Ever since Grant's Interest Rate Observer criticized Valeant Pharmaceuticals (VRX) a couple months ago, the company has attracted a lot skepticism about its business model. Grant's and the other critics imply that VRX is a Ponzi analogue: it makes lots of acquisitions and slashes R&D, which boosts near-term earnings at the expense of the company's long-term health. To mask the deterioration of its previous acquisitions, VRX has to keep making new acquisitions and play a lot of accounting games.
Another, less-publicized problem is that VRX is highly leveraged and its business model relies on cheap debt to earn adequate returns. The company has $17bn of debt (and tangible book value of -$17bn) compared to quarterly revenue below $2bn. The yield on its outstanding debt is in the 6-7% range. The financing VRX has arranged for its Allergan takeover is expected to yield even less, about 5.5%. VRX isn't cheap-- it trades at ~8x EV/sales-- so if it has to pay down its debt or refinance it at higher rates, the stock will crater. VRX's investors are making an implicit bet on a perpetual credit bubble.
Why is VRX popular?
I think VRX is a sham and its business model is a total joke, but a lot of other people have already written about the company's flaws, so I won't dwell on them. I think it's more interesting to discuss why so many well-respected investors have bought into the Valeant story. There seem to be two reasons why VRX is popular.
The first is that large pharmaceutical companies tend to waste a lot of money on research and development. At least that's a common perception among investors. VRX's strategy of slashing R&D to the bone capitalizes on investors' dissatisfaction with the pharmaceutical industry's usual way of doing business.
The second is the idea that VRX's president, Michael Pearson, is a great capital allocator in the mold of Henry Singleton, John Malone, and other people profiled in William Thorndike's The Outsiders. VRX's presentations encourage this kind of comparison, touting its commitment to "superior capital allocation" and running a decentralized company. Bill Ackman, who's teamed up with VRX in its hostile takeover of Allergan, takes this a step further with a presentation that explicitly compares VRX and Pearson to Thorndike's outsiders.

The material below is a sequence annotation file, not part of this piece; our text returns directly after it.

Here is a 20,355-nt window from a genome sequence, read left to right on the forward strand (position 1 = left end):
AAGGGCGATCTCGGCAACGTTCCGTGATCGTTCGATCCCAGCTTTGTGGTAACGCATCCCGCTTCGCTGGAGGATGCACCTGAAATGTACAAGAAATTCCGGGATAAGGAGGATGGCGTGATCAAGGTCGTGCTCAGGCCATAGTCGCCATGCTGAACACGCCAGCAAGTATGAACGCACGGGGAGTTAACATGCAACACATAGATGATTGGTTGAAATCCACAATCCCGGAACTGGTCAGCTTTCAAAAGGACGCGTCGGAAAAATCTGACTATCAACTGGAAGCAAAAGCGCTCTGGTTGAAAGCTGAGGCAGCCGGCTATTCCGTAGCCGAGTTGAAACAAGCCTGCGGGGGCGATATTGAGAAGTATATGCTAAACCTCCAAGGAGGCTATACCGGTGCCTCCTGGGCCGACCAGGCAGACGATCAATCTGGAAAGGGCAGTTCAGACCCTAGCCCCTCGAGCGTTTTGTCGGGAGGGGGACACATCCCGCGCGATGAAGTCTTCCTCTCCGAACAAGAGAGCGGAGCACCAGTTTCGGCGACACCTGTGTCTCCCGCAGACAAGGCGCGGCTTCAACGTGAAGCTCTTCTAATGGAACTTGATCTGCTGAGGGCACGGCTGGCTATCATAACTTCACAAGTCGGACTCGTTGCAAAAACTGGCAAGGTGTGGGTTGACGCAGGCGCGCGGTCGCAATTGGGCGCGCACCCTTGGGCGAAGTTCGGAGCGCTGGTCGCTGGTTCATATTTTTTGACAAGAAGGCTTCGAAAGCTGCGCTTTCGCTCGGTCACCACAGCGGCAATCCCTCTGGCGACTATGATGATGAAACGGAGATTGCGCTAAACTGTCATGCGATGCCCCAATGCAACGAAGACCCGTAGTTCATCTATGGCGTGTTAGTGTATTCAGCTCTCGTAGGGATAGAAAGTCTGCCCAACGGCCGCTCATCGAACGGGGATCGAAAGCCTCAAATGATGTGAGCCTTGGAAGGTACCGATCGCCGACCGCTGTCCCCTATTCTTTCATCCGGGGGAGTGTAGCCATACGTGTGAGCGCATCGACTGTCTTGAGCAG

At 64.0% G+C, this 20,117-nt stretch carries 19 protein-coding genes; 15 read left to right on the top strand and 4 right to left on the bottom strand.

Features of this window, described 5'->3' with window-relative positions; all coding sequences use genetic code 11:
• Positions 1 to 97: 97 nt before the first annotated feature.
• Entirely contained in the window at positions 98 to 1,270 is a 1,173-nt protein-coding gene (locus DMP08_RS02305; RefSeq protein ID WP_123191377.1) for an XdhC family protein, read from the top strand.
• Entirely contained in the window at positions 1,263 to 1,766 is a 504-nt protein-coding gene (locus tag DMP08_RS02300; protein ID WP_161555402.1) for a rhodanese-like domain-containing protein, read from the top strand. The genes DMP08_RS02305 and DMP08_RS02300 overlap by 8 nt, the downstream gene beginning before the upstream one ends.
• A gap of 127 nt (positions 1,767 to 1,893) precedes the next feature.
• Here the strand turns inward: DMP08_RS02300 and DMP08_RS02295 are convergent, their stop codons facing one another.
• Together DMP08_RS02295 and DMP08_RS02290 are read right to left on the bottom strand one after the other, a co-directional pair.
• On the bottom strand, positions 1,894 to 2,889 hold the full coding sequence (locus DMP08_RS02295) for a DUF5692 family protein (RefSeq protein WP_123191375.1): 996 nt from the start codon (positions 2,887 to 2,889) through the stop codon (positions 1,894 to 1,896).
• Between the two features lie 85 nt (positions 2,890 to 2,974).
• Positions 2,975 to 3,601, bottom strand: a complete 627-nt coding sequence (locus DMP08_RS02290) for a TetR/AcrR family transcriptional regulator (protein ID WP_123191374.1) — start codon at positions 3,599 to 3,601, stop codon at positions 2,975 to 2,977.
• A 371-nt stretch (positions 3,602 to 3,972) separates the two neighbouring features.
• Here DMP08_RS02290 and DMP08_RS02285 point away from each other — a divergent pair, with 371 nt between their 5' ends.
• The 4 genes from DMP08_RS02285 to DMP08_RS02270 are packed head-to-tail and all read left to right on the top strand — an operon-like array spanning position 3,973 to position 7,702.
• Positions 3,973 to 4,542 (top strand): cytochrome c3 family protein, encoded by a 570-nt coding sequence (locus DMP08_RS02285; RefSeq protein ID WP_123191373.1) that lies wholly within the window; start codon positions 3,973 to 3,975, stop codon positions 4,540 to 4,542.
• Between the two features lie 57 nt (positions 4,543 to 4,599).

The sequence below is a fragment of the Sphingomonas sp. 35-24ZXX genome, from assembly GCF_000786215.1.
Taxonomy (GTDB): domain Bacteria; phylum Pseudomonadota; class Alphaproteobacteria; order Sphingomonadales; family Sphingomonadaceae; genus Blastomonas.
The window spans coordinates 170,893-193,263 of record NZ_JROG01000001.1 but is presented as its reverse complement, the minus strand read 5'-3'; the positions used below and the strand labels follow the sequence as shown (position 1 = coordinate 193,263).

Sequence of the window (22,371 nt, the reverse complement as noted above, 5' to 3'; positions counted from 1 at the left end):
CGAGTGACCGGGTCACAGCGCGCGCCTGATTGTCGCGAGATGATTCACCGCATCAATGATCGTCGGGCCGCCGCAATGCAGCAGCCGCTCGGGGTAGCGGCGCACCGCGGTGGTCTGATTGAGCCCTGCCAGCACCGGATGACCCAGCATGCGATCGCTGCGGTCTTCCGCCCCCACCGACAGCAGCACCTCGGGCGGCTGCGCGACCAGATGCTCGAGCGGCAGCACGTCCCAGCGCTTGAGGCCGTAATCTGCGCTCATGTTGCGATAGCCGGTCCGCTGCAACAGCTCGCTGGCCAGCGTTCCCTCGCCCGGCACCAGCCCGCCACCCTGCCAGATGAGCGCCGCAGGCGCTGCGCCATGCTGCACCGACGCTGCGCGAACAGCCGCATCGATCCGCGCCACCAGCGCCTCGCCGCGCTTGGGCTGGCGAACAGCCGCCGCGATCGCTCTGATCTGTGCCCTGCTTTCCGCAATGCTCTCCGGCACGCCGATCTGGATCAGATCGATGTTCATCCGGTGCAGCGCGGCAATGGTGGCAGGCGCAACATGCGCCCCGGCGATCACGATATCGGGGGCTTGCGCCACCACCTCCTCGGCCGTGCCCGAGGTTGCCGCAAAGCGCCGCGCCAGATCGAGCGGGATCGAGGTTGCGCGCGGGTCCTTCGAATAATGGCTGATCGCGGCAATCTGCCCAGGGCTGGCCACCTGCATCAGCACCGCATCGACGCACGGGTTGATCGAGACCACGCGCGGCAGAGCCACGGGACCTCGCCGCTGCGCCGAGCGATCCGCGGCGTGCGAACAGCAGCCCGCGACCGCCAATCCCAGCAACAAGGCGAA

I was critical of The Outsiders because the book has methodological problems and the people it profiles derived a lot of their success from aggressively using leverage. But whatever their flaws, I think the strategy VRX/Pearson uses is far worse.
There's a phenomenon in nature called Batesian mimicry. Wikipedia defines it as "a form of mimicry typified by a situation where a harmless species has evolved to imitate the warning signals of a harmful species directed at a common predator."
In other words, a harmless species develops superficial features that make it look like a more dangerous species. The dangerous species has spent a lot of energy developing and maintaining the qualities that make it dangerous to predators, and Batesian mimicry lets the harmless species free-ride off that.
Eric Falkenstein has applied the concept of Batesian mimicry to finance, arguing that a similar process fuels business cycles and bubbles. His idea-- I'm grossly oversimplifying here-- is that when an industry produces high returns, investors look for ways to invest in that industry. To simplify the process of finding good companies to invest in, they emphasize superficial qualities that have historically indicated strong future performance. This creates an opening for lower-quality companies to mimic these characteristics, free riding on the strong returns of earlier, higher-quality companies.